Published: 2011-05-29
Tagged: performance, ssd, virtualization

Did you ever consider upgrading your laptop with a solid state drive, and possibly replacing the DVD-drive with an additional hard-disk too? Read how that turned out with my first generation unibody MacBook in this post.

So I got myself a real SSD

It is about half a year ago that I replaced the stock 5.4K RPM drive in my MacBook with a 7K RPM Momentus XT featuring 4 GB solid state cache. Read my post So I got myself a ... SSD-HDD Hybrid about the benefits and drawbacks. Putting my experience down concisely reads like the following:

  • The performance gain was big.
  • The noise level and in particular the vibrations turned out to be bothersome.
  • 4GB cache don't cut it for running virtual machines, and
  • I still have a feeling that battery drain was higher.

So, I upgraded again and by replacing the Momentus with a 240 GB Vertex 2. I also replaced the integrated DVD drive with a traditional hard disk to overcome the limitations of 240 GB. I chose a 5.4K drive for reasons of noise and power consumption. It is a 750 GB WD Scorpio Blue. The HD is indeed rather quiet, or even completely silent since it tuns itself off after a while.

The following table lists a few numbers to underline the performance gain of the SSD drive compared to the Momentus XT:

Momentus XT Vertex 2
booting virtual windows 7 280 50
starting and open a solution in visual studio 2010 80 30
starting R 64 - <= 1
starting iphoto - 5
maven build and tests 90 59
ruby on rails project rspec tests 21 20
ruby on rails project cucumber (capybara, selenium) tests 57 59

The conclusion is clear: ruby tests don't improve with increased disk performance. The JVM builds (there is quite a bit disk access) and test gain 30 per cent. Starting applications is consistently very fast. Virtualization improves very much.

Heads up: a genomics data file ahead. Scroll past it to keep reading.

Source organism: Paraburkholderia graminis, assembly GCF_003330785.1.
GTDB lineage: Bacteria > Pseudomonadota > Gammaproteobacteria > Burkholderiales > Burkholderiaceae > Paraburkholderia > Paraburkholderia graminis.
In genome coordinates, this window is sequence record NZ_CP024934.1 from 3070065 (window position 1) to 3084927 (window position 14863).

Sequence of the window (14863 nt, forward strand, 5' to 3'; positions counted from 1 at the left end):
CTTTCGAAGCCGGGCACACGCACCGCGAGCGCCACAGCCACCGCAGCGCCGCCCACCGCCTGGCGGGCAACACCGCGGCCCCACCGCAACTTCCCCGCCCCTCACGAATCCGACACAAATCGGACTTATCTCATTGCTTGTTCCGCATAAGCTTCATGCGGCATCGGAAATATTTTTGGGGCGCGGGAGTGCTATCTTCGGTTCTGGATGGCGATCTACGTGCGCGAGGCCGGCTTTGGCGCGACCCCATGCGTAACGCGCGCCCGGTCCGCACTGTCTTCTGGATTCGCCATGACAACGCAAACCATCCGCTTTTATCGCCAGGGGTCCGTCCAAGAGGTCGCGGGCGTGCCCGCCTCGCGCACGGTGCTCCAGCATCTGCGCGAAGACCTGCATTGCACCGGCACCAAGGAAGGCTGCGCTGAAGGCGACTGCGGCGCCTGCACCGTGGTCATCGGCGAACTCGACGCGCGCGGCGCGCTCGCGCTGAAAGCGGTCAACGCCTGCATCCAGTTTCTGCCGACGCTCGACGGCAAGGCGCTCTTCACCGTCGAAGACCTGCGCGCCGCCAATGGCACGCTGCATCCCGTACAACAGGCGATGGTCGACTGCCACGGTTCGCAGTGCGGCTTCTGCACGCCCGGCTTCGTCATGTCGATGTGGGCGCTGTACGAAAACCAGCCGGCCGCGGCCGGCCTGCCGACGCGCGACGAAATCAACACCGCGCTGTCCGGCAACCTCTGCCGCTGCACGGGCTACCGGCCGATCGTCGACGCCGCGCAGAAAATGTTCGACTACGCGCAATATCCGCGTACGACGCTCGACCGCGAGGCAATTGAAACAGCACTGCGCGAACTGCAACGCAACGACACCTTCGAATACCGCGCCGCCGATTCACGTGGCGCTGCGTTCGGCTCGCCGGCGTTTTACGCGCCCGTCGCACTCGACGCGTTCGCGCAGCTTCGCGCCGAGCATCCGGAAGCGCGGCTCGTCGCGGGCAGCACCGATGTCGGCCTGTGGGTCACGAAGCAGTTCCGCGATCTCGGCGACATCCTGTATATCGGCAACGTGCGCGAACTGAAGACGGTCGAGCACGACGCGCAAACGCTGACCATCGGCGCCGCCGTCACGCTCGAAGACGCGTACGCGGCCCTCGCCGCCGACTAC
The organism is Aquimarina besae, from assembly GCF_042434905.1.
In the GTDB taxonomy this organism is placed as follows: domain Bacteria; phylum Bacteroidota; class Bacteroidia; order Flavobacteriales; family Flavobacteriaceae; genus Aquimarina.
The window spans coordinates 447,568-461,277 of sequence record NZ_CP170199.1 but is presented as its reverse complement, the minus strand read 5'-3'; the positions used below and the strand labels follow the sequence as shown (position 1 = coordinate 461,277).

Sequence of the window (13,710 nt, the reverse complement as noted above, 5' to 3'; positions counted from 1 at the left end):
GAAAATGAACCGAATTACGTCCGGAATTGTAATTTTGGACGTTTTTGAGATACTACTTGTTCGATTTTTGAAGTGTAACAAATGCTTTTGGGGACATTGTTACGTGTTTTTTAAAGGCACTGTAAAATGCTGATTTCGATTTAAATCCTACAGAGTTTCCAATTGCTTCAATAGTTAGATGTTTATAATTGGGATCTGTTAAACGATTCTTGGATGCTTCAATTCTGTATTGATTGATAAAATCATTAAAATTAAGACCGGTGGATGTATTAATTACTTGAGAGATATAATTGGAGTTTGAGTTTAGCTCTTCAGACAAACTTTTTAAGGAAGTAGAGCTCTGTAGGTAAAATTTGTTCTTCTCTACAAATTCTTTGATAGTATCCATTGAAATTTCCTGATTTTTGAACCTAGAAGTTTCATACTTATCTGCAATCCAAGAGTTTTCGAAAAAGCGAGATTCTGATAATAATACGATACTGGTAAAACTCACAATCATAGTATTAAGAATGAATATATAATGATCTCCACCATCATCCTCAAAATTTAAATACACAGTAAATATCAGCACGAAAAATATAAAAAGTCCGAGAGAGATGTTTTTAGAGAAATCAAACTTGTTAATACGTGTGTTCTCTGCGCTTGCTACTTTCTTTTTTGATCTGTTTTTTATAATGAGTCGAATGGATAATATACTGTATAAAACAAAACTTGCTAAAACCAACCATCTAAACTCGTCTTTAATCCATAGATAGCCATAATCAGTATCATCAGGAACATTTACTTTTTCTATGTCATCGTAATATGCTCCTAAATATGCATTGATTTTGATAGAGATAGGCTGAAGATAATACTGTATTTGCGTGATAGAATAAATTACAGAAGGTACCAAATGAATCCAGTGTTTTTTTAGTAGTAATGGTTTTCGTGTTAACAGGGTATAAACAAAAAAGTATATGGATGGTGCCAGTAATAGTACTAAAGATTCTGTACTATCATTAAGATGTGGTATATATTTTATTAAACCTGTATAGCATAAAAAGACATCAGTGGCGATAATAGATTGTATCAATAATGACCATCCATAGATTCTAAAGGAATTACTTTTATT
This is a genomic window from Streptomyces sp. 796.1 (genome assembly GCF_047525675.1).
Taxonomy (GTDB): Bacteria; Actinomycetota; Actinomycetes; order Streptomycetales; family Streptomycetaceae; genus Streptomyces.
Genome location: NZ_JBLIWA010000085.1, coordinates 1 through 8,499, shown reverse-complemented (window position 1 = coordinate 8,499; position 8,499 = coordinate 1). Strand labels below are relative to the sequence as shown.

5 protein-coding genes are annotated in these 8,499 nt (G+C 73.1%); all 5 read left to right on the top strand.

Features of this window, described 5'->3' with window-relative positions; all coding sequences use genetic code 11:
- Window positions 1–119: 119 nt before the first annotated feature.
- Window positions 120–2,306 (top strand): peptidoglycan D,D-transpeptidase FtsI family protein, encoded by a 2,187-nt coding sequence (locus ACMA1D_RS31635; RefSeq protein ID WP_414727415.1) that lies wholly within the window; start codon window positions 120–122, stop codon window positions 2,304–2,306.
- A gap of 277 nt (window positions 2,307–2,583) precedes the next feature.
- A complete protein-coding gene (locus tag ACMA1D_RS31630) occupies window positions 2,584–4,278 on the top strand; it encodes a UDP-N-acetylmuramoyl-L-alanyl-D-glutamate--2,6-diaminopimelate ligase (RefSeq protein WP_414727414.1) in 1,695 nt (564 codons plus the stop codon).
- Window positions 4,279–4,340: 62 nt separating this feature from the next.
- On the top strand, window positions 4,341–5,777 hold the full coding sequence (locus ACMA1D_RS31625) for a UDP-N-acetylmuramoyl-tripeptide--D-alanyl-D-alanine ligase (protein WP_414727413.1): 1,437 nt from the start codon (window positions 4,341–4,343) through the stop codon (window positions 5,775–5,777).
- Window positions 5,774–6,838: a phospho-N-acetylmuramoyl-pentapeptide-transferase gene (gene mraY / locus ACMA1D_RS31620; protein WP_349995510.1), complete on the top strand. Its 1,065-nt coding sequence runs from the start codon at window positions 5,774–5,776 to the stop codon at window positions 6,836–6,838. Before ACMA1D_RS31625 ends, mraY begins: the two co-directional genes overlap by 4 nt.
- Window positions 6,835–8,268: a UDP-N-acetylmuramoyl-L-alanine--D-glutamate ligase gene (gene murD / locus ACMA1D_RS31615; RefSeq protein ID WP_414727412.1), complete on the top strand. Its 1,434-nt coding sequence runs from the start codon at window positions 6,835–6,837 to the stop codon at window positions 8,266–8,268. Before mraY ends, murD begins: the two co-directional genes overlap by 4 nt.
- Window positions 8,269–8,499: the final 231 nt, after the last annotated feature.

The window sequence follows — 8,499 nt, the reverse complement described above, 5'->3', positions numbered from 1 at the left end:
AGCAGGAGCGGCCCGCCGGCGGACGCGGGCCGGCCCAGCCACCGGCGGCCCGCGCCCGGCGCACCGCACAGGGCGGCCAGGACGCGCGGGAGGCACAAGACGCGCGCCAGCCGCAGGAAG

Now, I just hope that the SSD will make it for at least two years. The recent discussions on SSD failure at twitter and in Jeff Atwood's post The Hot/Crazy Solid State Drive Scale leaves some doubt on that.

Update 2011-10-15

SSD works flawlessly

After 5 Month the Vertex2 SSD is still running flawlessly, and I would never return to a traditional drive. On the negative side, I use my private mac-book at work, too. Once you are spoiled by the performance of a SSD, everything else becomes just unacceptable.

I enabled trim support with a hack some while ago. However, according to the system info it is disabled again. I assume that some software update took care of that. At this time I just don't bother, I can't tell the difference anyways.

HDD with issues

Surprisingly, the Scorpio Blue has been more of a trouble maker. The drive spins down into sleep mode as I mentioned above. Unfortunately, the default setting is way too aggressive. When I am working with some file on the drive, the on and off is terribly annoying and very disruptive to my workflow.

I tried several settings with the provided system tools like energy saving and even disabled the sudden motion sensor with pmset. Unfortunately, nothing would work. The only thing that does work is an external tool called hdapm. Apparently, this tool is modifying some bits within the hard-drive. I kept the aggressive spin-down setting as default; i.e. disk1 is set to min in the file /Library/LaunchDaemons/hdapm.plist. Whenever I'll work with the HDD I'll manually issue sudo hdapm disk1 max and after I'm done sudo hdapm disk1 min will silence it down. This is not an ideal situation, but it works for me.